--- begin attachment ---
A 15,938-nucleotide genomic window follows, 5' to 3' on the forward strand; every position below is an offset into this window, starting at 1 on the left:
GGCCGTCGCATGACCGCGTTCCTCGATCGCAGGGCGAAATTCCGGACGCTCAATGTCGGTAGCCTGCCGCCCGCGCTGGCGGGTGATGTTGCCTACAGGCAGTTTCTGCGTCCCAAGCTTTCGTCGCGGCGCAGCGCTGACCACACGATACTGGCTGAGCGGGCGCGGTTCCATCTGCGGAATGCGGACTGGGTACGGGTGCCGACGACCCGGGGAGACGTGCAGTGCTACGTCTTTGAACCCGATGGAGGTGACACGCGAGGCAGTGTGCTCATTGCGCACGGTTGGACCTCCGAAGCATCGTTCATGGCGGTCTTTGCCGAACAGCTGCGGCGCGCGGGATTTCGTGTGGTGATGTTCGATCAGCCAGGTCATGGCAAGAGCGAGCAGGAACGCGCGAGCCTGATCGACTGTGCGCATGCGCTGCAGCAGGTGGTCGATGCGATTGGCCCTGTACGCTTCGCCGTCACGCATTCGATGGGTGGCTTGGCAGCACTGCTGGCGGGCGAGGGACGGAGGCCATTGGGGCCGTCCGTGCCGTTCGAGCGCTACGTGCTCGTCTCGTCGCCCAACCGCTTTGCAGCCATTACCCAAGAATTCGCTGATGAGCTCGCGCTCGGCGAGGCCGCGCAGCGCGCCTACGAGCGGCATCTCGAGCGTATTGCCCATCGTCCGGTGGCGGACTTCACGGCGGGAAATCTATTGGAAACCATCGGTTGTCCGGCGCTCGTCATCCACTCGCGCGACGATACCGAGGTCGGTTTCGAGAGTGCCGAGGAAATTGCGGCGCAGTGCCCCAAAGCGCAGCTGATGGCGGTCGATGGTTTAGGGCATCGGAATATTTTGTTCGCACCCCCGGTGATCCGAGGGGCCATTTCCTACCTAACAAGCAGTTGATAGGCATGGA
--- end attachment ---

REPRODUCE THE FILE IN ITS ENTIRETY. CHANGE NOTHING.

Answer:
A 15,938-nucleotide genomic window follows, 5' to 3' on the forward strand; every position below is an offset into this window, starting at 1 on the left:
GGCCGTCGCATGACCGCGTTCCTCGATCGCAGGGCGAAATTCCGGACGCTCAATGTCGGTAGCCTGCCGCCCGCGCTGGCGGGTGATGTTGCCTACAGGCAGTTTCTGCGTCCCAAGCTTTCGTCGCGGCGCAGCGCTGACCACACGATACTGGCTGAGCGGGCGCGGTTCCATCTGCGGAATGCGGACTGGGTACGGGTGCCGACGACCCGGGGAGACGTGCAGTGCTACGTCTTTGAACCCGATGGAGGTGACACGCGAGGCAGTGTGCTCATTGCGCACGGTTGGACCTCCGAAGCATCGTTCATGGCGGTCTTTGCCGAACAGCTGCGGCGCGCGGGATTTCGTGTGGTGATGTTCGATCAGCCAGGTCATGGCAAGAGCGAGCAGGAACGCGCGAGCCTGATCGACTGTGCGCATGCGCTGCAGCAGGTGGTCGATGCGATTGGCCCTGTACGCTTCGCCGTCACGCATTCGATGGGTGGCTTGGCAGCACTGCTGGCGGGCGAGGGACGGAGGCCATTGGGGCCGTCCGTGCCGTTCGAGCGCTACGTGCTCGTCTCGTCGCCCAACCGCTTTGCAGCCATTACCCAAGAATTCGCTGATGAGCTCGCGCTCGGCGAGGCCGCGCAGCGCGCCTACGAGCGGCATCTCGAGCGTATTGCCCATCGTCCGGTGGCGGACTTCACGGCGGGAAATCTATTGGAAACCATCGGTTGTCCGGCGCTCGTCATCCACTCGCGCGACGATACCGAGGTCGGTTTCGAGAGTGCCGAGGAAATTGCGGCGCAGTGCCCCAAAGCGCAGCTGATGGCGGTCGATGGTTTAGGGCATCGGAATATTTTGTTCGCACCCCCGGTGATCCGAGGGGCCATTTCCTACCTAACAAGCAGTTGATAGGCATGGA